Neither God’s presence, His activity nor His deliverance insulates a person from temptations to sin. Personally witnessing a sin can deposit an inescapable temptation inside a person’s mind. One can retain vivid memories of things from which God has delivered him or her. His deliverance neither erases one’s memory nor removes future temptations arising from those previous exposures.
The Baptist New Mexican
Christmas is a season of peace, joy and goodwill toward others. May you experience this and share this, with others.
Blackaby International Ministries
If we’re going to be true worshippers, we’ve got to take this love and this adoration to people outside of the four walls.
Pastor Dewayne Rembert
Flatline Church at Chisholm
LIFT worship conference
From the Twitterverse
“We often seek to please ourselves first, instead of God. What is interesting is that when we seek to please God first, very often we discover that we end up far more pleased than we did when we put ourselves first.”
Before engaging in online disagreement: 1) would this person’s brand be damaged if things actually improved? 2) do his/her sales or career depend primarily upon churning up grievances on social media?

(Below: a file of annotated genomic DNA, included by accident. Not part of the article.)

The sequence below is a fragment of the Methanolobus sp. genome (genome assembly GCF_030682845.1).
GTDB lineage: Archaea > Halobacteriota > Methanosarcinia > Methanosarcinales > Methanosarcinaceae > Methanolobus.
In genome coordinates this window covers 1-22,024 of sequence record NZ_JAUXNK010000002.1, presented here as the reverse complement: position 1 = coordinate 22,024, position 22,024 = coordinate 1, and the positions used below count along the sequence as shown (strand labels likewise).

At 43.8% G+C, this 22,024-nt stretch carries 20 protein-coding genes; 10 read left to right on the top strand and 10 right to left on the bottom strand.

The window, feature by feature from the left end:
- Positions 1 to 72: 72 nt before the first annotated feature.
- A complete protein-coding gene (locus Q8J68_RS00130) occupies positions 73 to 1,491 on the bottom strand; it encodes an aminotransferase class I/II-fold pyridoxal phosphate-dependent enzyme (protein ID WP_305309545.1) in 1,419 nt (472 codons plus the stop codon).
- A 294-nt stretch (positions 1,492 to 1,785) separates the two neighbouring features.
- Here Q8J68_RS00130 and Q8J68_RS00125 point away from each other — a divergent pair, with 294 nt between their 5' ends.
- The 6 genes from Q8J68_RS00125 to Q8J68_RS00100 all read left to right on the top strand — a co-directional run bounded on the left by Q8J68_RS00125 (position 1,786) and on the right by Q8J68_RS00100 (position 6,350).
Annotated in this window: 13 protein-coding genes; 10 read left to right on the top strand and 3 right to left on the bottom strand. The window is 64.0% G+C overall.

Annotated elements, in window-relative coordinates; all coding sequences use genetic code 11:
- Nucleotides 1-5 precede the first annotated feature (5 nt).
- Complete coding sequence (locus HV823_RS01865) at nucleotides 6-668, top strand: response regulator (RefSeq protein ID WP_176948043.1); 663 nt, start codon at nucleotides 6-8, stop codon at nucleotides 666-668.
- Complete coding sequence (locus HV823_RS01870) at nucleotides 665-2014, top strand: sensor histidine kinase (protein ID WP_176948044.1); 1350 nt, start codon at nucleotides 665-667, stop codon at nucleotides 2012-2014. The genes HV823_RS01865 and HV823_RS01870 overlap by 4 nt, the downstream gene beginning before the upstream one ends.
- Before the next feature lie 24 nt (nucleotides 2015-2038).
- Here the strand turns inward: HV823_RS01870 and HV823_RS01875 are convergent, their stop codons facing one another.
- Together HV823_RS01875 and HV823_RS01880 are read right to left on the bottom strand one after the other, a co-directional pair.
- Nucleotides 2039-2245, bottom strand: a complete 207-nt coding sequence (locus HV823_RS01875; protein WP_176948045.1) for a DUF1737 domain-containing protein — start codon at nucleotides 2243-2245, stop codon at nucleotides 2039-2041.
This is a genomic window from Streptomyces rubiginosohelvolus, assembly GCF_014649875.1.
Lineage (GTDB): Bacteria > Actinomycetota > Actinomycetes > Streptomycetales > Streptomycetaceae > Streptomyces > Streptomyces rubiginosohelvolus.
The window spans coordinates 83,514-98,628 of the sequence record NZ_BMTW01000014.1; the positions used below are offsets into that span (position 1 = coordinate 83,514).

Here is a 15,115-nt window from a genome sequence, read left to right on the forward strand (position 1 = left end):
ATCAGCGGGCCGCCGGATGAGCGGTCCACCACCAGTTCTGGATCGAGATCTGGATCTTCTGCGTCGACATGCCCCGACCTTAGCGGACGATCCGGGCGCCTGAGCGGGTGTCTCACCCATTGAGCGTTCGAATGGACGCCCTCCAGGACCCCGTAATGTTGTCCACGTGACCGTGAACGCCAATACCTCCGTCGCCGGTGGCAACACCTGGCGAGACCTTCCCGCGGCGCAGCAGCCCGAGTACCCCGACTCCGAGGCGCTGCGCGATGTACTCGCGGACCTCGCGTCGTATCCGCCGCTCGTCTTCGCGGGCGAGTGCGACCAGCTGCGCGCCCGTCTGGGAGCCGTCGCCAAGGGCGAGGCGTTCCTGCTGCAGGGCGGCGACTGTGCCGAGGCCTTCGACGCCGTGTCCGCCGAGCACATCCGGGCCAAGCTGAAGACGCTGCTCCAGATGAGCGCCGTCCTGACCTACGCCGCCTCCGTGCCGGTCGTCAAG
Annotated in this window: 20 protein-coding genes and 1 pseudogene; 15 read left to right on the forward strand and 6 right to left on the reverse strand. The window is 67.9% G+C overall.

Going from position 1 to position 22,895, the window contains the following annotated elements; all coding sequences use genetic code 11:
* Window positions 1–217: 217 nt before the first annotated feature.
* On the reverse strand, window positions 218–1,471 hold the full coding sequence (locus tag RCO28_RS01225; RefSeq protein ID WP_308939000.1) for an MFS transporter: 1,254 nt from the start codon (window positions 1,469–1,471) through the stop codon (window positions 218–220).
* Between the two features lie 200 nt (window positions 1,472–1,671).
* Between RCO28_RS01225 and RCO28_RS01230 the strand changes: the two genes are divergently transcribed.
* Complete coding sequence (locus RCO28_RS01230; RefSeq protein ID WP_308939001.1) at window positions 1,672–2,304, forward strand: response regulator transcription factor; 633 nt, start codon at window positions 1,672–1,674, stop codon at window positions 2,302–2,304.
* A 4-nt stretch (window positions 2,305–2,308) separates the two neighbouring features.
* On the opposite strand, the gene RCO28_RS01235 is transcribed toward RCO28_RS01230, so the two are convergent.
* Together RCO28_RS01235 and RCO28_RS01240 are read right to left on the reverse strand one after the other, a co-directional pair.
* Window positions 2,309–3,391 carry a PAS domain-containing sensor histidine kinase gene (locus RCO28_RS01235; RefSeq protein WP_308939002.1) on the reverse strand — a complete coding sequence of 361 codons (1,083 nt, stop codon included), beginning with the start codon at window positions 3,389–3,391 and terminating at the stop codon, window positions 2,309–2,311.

If yes, you’re likely making things worse by engaging.
A broken person is a much more attractive leader to God, than one who doesn’t know they are broken.
Look in most every SBC church building and you will find the pulpit in the center of the platform … Why? … The Proclamation of the Word, Preaching, is the central element in Christian worship … “It pleased God by the foolishness of preaching to save them that believed” (1 Cor. 1:21).
When a mirror shows you where the smudges are, you can attack the mirror for making you look bad, or you can get clean.
Organizations drift toward complexity and over-programming. … fight for simplicity and focus.
Cynicism is easy. Hope takes courage.
There is a way to talk about issues that state the uncomfortable truth & yet compel people to change & there is another way to talk about issues that harden people & keep them embedded in their brokenness — how you address the issue says more about you …
Man is nothing but a subject full of natural error that cannot be eradicated except through grace. —Blaise Pascal